# Revenue Recognition, Accounts Receivable, Uncollectible Accounts – New York Times

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### Revenue Recognition, Accounts Receivable, Uncollectible Accounts – New York Times

Part I:  Revenue Recognition, Accounts Receivable, Uncollectible Accounts – New York Times

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The New York Times Company is engaged in diversified activities in media such as newspapers, magazines, televisions and radio stations.  For simplicity, assume that any unearned revenue is only due to newspaper subscriptions.  Using the 2000 balance sheet and supplementary footnote, please answer the following questions.  Assume that all numbers are in thousands.

1. When does the NY Times recognize revenue on the sale of newspapers? (describe)

The sales are calculated on a pro-rata basis over the term of the subscription, so this means the sales are registered as the subscriptions are fulfilled by the newspaper and not when they are sold to costumers.

1. As of the end of 2000, what was the total value of newspaper subscriptions that NYTimes customers had paid, but that the NY Times had not yet recognized as revenue?

Unexpired subscriptions 87,130 – (The NYTimes own customer the newspaper )

1. What percentage of its outstanding accounts receivable does the NYTimes not expect to collect?
 Total accounts receivable 341863 Net Allowance 44169 Net Allowance 44169 (/)  Net Allowance+Total accounts receivable 386032 11%

1. Assume that sales of newspaper subscriptions during 2000 were \$765,000.  How much revenue did the NYTimes recognize in 2000 related to newspapers?
 Sales 765000 (-)Unexpired sub 2000 87130 (+)Unexpired sub 1999 80161 Revenue 758031
1. Assume that total revenues for the year 2000 were \$3,490,000 (this includes the subscription revenue above, as well as revenue from other sources).  Also, assume that the NYTimes wrote-off \$37,000 of accounts receivable as permanently uncollectible during 2000.
1. How much did the NYTimes recognize as bad debt expense?
 Beg 39749 (-)Writeoff 37000 (+)Bad debt X 41410 Beg 44159
1. Approximately how long does it take them to collect money from their customers, on average?  For simplicity, you can use the ‘net’ numbers in your calculations.  Comment on whether this number is good or bad.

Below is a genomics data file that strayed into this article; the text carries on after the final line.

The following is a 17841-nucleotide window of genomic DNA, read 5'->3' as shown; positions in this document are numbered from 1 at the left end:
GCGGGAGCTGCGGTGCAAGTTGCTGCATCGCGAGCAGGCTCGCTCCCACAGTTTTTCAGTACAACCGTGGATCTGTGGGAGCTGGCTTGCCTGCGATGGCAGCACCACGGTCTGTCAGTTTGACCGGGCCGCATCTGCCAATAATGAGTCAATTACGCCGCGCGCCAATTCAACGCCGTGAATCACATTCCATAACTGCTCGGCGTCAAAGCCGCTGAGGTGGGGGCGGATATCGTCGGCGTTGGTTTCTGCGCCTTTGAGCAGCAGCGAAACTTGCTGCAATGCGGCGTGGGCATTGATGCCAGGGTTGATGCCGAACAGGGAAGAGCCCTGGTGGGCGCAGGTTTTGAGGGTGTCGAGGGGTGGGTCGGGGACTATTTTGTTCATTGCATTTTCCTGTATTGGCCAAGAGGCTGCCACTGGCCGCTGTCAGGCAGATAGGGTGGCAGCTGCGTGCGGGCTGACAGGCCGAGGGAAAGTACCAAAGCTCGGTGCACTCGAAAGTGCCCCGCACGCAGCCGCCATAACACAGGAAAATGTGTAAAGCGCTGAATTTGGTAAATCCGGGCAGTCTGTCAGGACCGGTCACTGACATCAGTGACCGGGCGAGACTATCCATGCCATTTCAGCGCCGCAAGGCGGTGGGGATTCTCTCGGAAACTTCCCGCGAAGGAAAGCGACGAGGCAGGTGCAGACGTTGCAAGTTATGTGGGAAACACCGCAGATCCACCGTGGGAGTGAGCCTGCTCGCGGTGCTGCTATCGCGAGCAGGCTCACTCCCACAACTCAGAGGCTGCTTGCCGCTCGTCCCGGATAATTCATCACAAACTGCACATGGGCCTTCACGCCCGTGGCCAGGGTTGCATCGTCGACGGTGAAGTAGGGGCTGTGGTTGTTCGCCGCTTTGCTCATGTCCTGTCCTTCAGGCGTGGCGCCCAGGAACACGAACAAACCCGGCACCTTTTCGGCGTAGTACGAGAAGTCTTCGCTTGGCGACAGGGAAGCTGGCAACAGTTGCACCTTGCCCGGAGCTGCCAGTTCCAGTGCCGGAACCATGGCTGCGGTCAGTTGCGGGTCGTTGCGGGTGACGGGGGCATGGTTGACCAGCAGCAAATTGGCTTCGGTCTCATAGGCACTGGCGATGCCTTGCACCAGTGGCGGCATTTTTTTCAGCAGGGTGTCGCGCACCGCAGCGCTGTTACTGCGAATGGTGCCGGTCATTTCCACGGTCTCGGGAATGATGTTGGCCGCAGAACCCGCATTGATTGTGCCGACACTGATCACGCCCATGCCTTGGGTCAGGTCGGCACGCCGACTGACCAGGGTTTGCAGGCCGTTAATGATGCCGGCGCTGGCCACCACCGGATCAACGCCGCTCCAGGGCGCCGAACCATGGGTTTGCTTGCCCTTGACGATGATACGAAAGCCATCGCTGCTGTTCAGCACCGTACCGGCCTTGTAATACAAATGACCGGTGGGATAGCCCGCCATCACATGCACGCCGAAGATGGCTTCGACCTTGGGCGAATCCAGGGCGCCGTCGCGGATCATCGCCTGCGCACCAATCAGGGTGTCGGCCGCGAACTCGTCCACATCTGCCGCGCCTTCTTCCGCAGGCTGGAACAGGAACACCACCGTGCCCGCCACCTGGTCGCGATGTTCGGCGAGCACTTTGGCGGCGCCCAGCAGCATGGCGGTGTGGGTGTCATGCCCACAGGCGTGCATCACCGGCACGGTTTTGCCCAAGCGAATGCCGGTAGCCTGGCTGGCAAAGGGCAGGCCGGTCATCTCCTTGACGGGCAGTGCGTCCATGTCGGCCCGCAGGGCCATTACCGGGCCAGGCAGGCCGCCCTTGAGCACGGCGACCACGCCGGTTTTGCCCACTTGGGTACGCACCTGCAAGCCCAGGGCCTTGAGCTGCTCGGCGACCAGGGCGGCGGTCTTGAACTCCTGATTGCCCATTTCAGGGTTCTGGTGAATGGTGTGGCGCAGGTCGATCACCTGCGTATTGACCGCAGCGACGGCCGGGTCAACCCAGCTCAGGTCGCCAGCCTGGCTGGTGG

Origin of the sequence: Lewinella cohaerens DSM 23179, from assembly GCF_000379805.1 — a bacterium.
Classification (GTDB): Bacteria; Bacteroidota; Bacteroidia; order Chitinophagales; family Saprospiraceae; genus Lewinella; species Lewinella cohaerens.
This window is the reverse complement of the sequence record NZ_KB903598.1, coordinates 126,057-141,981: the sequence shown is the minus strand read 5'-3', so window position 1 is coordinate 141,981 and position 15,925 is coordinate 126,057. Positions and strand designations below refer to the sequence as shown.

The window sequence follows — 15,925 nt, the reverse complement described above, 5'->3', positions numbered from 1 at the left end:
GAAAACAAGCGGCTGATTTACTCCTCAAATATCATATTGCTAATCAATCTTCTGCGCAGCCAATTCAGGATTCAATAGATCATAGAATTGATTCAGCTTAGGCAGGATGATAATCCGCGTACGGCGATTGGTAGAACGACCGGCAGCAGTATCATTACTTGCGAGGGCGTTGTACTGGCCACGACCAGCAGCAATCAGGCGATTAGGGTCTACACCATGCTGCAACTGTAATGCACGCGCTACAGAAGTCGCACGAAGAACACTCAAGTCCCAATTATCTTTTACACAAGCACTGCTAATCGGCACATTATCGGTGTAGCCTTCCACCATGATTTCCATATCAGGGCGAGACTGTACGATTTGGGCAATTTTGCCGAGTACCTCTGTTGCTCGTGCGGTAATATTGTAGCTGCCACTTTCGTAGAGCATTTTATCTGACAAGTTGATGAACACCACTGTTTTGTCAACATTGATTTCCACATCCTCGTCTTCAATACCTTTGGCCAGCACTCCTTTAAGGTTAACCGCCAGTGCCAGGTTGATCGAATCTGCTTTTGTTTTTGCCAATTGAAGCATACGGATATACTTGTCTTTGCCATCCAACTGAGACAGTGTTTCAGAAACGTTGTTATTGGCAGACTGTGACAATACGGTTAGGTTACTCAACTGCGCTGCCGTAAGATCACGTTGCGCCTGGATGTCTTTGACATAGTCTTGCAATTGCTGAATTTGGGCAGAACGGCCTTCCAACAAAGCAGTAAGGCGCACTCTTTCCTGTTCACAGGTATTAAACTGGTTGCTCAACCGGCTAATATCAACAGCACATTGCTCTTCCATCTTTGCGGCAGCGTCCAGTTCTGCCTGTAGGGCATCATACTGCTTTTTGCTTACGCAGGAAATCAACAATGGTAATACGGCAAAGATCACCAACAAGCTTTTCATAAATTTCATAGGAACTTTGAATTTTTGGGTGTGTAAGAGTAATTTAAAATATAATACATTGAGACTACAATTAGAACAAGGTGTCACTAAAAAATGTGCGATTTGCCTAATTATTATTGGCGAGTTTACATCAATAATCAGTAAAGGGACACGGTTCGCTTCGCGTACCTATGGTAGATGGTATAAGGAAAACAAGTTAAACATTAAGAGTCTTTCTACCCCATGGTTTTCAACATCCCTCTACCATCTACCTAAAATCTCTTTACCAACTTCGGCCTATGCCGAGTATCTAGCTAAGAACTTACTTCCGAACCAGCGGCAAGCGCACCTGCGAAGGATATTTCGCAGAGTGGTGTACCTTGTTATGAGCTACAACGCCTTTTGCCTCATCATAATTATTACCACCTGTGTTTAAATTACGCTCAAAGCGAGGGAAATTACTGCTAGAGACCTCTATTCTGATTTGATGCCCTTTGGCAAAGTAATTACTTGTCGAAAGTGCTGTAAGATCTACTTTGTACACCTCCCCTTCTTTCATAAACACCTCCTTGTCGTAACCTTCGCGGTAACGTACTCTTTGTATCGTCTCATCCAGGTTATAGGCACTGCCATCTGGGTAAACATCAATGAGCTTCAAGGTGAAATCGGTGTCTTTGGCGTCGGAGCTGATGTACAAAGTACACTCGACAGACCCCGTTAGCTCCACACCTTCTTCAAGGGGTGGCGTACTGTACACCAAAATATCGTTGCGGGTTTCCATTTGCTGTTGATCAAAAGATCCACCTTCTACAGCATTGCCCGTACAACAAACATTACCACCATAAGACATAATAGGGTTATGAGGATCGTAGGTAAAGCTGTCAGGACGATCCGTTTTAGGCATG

Average collection period = days*A/R

365*(341,863/3490000) = 35.7 days

CONSOLIDATED BALANCE SHEETS              December 31,   December 26,[pic 2]

(In thousands)                                             2000          1999

ASSETS

CURRENT ASSETS

Cash and cash equivalents                            \$   69,043   \$   63,861

Accounts receivable (net of

allowances: 2000 – \$44,169; 1999 – \$39,749)           341,863      366,754

Inventories                                              35,064       28,650

Deferred income taxes                                    62,939       53,611

Other current assets                                    101,857      102,032

Total current assets                                      610,766      614,908

INVESTMENT IN JOINT VENTURES                              107,320      121,940

PROPERTY, PLANT AND EQUIPMENT

Land                                                     72,228       67,149

Buildings & Equipment                                 2,216,046    2,128,014

Total – at cost                                        2,288,274    2,195,163

Less accumulated depreciation                         1,081,114      976,767

Property, plant and equipment – net                     1,207,160    1,218,396

INTANGIBLE ASSETS                                       1,681,433    1,540,558

——————————————————————————-

Total                                                  \$3,606,679   \$3,495,802

LIABILITIES AND STOCKHOLDERS’ EQUITY

CURRENT LIABILITIES

Commercial paper outstanding                        \$   291,251   \$       —

Accounts payable                                        178,302      191,706

Accrued payroll and other related liabilities           318,088      298,810

Unexpired subscriptions                                  87,130       80,161

Current portion of long-term debt                         2,599      102,837

Total current liabilities                                 877,370      673,514